It [the Army] first gave the story of Beauchamp’s supposed fraudulence to a former porn actor turned blogger named Matt Sanchez.

To this,

When Beauchamp had described his statements to us, it seemed like he
was walking a fine line, trying to satisfy his commanders while staying
on the side of the truth.

You see, its all the big bad Army’s fault because they can be so mean.

But what it all comes down to is that The New Republic felt that had the kryptonite to the Iraq war, or as they would call it, the Bush war.  They had some lady in their office, who had a husband in Iraq, who would tell these wild and crazy stories of the brutality of war, ala Oliver Stone’s Platoon, which would portray the war exactly the way they want it portrayed.

They must of been rubbing their hands in glee when they first got his stories.  It’s apparent now that they wanted to believe the stories so much that they did little to no fact checking.  And the fact checking they did do they assigned it to the writers wife.

Franklin Foer never brings himself to apologize for his publications behavior nor their mistakes.  In the end it was everybody’s else’s fault.

And that, my friends, is definition of being a liberal.

UPDATE

Meanwhile a writer at National Review has been caught in some lies of his own, and the difference in responding to the allegations is huge.  Franklin Foer and The New Republic would never admit the stories were false, never admit they made a mistake (until a year later) and instead of praising those who brought these allegations about Scott to their attention Franklin attacked them.

Not the National Review:

Bottom line: NRO strives to bring you reliable analysis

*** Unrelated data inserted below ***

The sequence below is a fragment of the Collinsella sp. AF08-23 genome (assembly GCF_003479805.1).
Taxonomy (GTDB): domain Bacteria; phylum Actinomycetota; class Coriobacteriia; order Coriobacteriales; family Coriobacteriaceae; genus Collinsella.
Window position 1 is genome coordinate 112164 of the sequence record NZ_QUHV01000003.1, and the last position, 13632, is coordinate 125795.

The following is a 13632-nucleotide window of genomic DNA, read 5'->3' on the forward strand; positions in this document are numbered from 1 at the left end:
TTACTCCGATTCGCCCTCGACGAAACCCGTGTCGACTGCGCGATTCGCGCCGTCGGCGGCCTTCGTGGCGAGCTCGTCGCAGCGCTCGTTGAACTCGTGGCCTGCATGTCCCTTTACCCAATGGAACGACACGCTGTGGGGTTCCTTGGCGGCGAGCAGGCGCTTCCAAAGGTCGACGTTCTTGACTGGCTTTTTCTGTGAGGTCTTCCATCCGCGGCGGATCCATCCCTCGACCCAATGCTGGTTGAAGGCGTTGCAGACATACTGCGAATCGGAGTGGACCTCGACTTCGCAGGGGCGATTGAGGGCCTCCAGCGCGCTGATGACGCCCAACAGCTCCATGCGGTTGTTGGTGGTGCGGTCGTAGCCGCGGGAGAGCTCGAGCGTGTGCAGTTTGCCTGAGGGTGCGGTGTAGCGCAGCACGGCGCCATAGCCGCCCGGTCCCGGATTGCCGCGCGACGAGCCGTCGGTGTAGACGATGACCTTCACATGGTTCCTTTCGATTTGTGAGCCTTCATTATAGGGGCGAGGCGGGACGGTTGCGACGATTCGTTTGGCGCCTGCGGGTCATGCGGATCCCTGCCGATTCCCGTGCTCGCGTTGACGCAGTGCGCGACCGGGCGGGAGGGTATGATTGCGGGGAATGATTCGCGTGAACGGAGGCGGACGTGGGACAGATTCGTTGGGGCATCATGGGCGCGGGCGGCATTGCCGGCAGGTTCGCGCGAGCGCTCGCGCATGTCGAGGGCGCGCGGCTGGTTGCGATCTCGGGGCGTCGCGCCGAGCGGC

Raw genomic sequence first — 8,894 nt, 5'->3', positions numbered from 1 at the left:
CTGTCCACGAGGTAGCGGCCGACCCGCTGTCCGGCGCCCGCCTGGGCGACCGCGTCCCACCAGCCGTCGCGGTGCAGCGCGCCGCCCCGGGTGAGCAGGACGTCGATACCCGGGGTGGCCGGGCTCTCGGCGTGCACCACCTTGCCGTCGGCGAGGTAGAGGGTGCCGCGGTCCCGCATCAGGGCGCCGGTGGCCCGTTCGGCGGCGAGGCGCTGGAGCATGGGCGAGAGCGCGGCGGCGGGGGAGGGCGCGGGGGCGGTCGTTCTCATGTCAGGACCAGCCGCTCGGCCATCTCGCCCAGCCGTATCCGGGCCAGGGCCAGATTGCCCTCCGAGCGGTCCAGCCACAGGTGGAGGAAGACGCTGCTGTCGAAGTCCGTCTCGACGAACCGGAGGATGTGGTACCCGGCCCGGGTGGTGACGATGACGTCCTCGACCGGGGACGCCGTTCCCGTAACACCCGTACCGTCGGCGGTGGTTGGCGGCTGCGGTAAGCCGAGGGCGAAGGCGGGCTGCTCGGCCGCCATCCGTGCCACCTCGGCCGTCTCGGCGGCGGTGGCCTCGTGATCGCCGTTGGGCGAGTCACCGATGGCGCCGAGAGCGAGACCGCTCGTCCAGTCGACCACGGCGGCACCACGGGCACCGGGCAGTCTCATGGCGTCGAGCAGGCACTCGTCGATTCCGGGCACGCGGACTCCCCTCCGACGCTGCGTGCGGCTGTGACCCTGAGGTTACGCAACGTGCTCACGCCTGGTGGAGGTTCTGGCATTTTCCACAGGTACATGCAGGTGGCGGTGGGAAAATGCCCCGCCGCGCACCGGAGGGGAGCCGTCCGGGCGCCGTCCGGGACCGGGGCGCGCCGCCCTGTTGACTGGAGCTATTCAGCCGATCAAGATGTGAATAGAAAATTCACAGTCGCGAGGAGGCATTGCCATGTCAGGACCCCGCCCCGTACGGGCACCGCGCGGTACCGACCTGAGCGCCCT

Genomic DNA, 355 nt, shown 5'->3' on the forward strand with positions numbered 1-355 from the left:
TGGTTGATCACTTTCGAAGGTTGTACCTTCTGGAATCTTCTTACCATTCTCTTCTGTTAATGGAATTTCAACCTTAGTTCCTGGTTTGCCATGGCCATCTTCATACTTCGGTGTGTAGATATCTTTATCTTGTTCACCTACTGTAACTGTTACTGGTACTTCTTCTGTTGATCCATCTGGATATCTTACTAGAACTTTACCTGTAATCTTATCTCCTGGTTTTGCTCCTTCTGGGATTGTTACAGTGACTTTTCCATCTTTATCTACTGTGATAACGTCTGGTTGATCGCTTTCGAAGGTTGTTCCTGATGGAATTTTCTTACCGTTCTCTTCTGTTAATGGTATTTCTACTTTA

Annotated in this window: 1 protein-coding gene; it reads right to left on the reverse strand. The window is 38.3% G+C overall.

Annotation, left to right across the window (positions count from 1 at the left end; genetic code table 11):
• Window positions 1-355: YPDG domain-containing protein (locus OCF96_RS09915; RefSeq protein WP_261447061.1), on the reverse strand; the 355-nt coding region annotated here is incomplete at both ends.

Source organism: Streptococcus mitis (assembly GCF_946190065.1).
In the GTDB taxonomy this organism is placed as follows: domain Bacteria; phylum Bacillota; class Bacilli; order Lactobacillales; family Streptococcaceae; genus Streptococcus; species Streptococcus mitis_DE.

and reporting — whether in presenting articles, essays, or blog posts.
Smith did commendable work in Lebanon earlier this year, as he does
from S.C. where he is based, as he has done from Iraq, where he has
been twice. But rereading some of the posts (see “The Tank” for more
detail) and after doing a thorough investigation of some of the points
made in some of those posts, I’ve come to the conclusion that NRO
should have provided readers with more context and caveats in some
posts from Lebanon this fall. And so I apologize to you, our readers.

I thank Smith for his good, brave work. He’s a smart, reliable
reporter with a great patriotic spirit and sense of service. We owe him
and our readers better — we should have gotten you more context and
information before a post or two went live. It’s understandable how it
happened — the nature of blogging being what it is — but given what an
underreported tinderbox we’re talking about, especially, we owed you
more
. We weren’t blogging about Dancing with the Stars there.

So I’m grateful to the reporter who contacted Smith with questions.
He brought them to my attention. We did due diligence. We’ve reported
this back to him. And now we’re reporting back to you.

Much, much different.  The way a ethical publication should respond.  The National Review didn’t blame anyone else for their mistake, instead they investigated the controversy quickly and put out a message that they screwed up.

I’m hoping Franklin is taking notes.